Buying furniture online -- something that didn't seem feasible during the early dot-com days given the hefty fulfillment costs and the instinctive nature of checking pieces out in physical showrooms -- keeps growing in popularity. Online furniture retailer Wayfair (NYSE:W) posted accelerating top-line growth and improving fundamentals in Thursday morning's earnings report.
Revenue came in at $739.8 million for the fourth quarter, 81% ahead of the prior year's results. The gain came entirely from a 98% surge in its direct retail revenue, essentially online sales generated through Wayfair's namesake sites and its four other online brands. Direct retail makes up 93% of its revenue, so naturally it's going to be the key driver here.
Wayfair did post another loss for the period -- that's just where the dot-com darling is at this phase of its growth cycle -- but it did post positive adjusted EBITDA and free cash flow for the holiday quarter.
The market liked the report. Wayfair stock opened higher on Thursday following the report. It's just more validation for an IPO that didn't light up the market right away.
Wayfair hit the market in late 2014 priced at $29 a share. It opened at $36, trading as high as $39.43 on tis first day on the market, but the buzz didn't last. The stock would go on to shed nearly half of its peak value by the end of the year, closing out 2014 as a busted IPO at just $19.85.
Last year was a different story. The stock soared 140% in an otherwise bland year for growth stocks, fueled by its success in resonating with today's furniture and home goods shoppers. Wayfair managed to bump its guidance higher every single quarter as the year played out, and Wall Street loves to see momentum pointing in that direction.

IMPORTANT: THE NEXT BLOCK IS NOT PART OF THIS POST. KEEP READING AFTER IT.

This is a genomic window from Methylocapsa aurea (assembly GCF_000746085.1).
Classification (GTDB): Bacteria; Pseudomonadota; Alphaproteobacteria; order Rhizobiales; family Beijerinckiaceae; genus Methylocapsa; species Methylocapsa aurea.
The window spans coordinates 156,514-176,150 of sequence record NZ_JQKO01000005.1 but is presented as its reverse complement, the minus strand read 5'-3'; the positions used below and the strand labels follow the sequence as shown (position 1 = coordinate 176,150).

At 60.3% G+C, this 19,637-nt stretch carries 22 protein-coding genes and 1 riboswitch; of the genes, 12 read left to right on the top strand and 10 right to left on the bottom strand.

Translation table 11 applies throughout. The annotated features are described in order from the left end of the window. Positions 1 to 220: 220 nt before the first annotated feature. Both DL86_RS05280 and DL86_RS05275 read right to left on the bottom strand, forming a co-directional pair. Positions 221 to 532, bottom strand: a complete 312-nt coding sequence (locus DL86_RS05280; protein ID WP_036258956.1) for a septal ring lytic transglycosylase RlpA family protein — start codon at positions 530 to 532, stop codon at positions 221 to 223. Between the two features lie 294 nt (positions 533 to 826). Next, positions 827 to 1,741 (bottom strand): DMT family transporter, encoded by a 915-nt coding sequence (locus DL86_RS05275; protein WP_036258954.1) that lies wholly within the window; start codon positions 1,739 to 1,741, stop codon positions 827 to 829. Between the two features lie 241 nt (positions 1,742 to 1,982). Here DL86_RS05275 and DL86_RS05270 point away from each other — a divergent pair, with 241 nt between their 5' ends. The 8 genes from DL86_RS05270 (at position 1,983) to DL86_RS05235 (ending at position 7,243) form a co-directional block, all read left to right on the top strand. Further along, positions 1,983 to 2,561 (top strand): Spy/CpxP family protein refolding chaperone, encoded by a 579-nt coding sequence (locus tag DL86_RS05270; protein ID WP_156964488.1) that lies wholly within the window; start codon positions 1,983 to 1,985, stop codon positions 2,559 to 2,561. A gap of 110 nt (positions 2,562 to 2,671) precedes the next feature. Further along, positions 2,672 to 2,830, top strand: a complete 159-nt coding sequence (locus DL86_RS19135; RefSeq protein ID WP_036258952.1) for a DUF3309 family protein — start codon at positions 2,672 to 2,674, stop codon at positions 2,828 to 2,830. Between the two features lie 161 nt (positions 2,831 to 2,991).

Wayfair has succeeded by offering free shipping on its massive catalog, something that it naturally works into a product's selling prices, but consumers don't seem to mind. When your average order value is $222 -- up 9% since the 2014 holiday quarter -- it's a pretty seamless trick. Wayfair's fan base is growing. It reached 5.4 million active customers by the end of last year, 67% ahead of where it was a year earlier. Repeat customers are also placing more orders, an encouraging sign for those wondering if Wayfair's big-ticket purchases are one-off affairs.
It may never be able to woo folks that prefer to visit local showrooms to test out sofa recliners or visualize if a pub-height table is the right fit for a studio apartment, but it's doing a great job reaching a smart and affluent target audience. The typical Wayfair customer is a middle-aged woman with annual household income of $60,000 to $175,000. More than two-thirds of its customers happen to be female, and now that more than a third of its orders are coming from mobile devices, it's not as if its customers seem to need the super-sized showroom experience. As long as Wayfair keeps impressing with its torrid growth, it seems as if the market will keep regretting selling off the stock in late 2014 -- and focusing on its promising future.